School of Medicine
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Laurence Katznelson, MD
Professor of Neurosurgery and of Medicine (Endocrinology) at the Stanford University Medical Center, Lucile Salter Packard Children's Hospital and at the Palo Alto Veterans Affairs Health Care System
Current Research and Scholarly Interests Dr. Katznelson is an internationally known neuroendocrinologist and clinical researcher, with research expertise in the diagnosis and management of hypopituitarism, the effects of hormones on neurocognitive function, and the development of therapeutics for acromegaly and Cushing’s syndrome, and neuroendocrine tumors. Dr. Katznelson is the medical director of the multidisciplinary Stanford Pituitary Center, a program geared for patient management, clinical research and patient education
Seung K. Kim M.D., Ph.D.
Professor of Developmental Biology and, by courtesy, of Medicine (Endocrinology)
Current Research and Scholarly Interests We study the development of pancreatic islet cells using molecular, embryologic and genetic methods in several model systems, including mice, pigs, human pancreas, embryonic stem cells, and Drosophila. Our work suggests that critical factors required for islet development are also needed to maintain essential functions of the mature islet. These approaches have informed efforts to generate replacement islets from renewable sources for diabetes.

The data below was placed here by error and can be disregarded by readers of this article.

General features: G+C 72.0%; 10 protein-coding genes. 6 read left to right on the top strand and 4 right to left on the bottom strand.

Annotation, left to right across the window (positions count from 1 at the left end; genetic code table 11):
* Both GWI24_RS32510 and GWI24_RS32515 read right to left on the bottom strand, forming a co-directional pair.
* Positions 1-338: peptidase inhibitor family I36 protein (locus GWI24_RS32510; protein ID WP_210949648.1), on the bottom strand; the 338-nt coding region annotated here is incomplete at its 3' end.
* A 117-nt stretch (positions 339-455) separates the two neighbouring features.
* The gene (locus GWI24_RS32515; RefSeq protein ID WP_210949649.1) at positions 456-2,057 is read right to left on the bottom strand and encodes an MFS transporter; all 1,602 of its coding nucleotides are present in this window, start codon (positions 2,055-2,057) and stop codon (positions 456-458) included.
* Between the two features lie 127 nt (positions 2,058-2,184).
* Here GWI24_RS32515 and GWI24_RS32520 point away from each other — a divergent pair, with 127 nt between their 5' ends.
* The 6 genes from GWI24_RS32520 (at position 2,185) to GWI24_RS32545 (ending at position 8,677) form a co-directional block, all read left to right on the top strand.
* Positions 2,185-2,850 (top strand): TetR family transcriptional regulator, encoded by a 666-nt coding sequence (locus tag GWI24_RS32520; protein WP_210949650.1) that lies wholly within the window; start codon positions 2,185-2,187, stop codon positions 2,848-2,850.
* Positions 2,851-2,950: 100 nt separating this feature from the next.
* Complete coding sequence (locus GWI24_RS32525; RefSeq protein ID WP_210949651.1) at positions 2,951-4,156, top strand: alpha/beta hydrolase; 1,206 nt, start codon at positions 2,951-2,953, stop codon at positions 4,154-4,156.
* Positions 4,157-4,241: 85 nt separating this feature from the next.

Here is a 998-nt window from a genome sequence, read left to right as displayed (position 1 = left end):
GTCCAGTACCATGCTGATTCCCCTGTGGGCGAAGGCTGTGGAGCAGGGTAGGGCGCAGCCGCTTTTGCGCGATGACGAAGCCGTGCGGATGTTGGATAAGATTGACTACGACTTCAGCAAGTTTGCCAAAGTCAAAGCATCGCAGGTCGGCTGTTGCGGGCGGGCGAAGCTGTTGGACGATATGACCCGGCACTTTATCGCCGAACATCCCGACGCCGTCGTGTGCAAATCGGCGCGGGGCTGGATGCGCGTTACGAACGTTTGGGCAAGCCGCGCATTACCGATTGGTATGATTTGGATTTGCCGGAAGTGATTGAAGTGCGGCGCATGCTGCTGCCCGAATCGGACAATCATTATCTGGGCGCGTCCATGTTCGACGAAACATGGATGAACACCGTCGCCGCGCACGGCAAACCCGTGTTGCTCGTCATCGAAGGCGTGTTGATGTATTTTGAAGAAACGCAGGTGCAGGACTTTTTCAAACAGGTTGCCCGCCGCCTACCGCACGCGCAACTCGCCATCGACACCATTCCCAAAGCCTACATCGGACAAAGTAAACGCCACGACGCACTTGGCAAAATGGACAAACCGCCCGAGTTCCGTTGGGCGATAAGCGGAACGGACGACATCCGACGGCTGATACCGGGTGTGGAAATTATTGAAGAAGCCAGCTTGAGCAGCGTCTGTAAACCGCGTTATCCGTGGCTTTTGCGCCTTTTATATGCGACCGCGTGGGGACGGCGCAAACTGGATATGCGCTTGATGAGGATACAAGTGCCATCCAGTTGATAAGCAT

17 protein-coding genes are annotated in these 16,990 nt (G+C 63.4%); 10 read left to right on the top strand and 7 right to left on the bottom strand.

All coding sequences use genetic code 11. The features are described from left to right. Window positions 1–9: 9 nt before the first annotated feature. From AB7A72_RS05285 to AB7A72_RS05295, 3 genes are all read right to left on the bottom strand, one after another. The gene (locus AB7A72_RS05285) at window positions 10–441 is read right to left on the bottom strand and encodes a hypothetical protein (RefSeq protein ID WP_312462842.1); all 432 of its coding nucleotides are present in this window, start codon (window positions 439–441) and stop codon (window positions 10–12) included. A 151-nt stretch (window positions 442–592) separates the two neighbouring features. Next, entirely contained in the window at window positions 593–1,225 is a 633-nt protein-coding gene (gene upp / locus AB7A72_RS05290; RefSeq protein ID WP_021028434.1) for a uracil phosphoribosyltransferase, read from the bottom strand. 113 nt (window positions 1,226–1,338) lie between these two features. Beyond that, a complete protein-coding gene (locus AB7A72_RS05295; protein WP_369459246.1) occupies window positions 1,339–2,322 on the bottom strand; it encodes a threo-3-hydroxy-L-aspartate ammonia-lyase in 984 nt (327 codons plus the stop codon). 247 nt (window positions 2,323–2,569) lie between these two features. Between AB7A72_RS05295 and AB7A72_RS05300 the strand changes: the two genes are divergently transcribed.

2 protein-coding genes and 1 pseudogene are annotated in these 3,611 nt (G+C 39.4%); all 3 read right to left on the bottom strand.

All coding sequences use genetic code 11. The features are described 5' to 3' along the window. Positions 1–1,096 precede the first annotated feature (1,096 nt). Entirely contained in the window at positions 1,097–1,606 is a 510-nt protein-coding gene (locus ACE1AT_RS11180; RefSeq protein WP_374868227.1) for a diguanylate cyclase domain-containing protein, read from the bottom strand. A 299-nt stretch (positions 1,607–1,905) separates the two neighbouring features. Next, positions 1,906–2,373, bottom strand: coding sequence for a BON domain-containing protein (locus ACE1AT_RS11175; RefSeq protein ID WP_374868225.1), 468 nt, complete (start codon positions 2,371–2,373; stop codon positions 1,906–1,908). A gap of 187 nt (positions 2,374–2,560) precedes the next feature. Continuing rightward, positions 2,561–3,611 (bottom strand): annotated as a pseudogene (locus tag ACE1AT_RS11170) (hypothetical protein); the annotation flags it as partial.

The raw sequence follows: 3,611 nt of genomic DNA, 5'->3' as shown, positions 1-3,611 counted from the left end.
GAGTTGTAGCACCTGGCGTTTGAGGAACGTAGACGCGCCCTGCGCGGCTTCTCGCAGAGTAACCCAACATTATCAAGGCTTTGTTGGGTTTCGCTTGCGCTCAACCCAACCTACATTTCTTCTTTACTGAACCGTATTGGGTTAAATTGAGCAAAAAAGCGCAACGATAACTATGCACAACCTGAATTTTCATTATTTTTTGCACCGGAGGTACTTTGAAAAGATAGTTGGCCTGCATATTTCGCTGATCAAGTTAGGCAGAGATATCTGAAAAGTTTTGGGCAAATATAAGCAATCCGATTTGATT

Associate Professor of Medicine (Endocrinology) at the Stanford University Medical Center
Current Research and Scholarly Interests We are interested in studying the pathophysiological processes that contribute to glucose intolerance and type 2 diabetes mellitus. My current research focuses on characterizing pancreatic beta-cell function in populations with significant insulin resistance and vulnerability to developing diabetes: individuals with schizophrenia, morbid obesity, and history of gestational diabetes.
Stanford University Professor in Endocrinology
Current Research and Scholarly Interests Our research interests are in the general area of cellular lipid and lipoprotein metabolism. The work is aimed primarily at understanding the mechanisms regulating cholesterol and triglyceride accumulation in cells. We utilize a variety of techniques from cell biology, biochemistry, and molecular biology.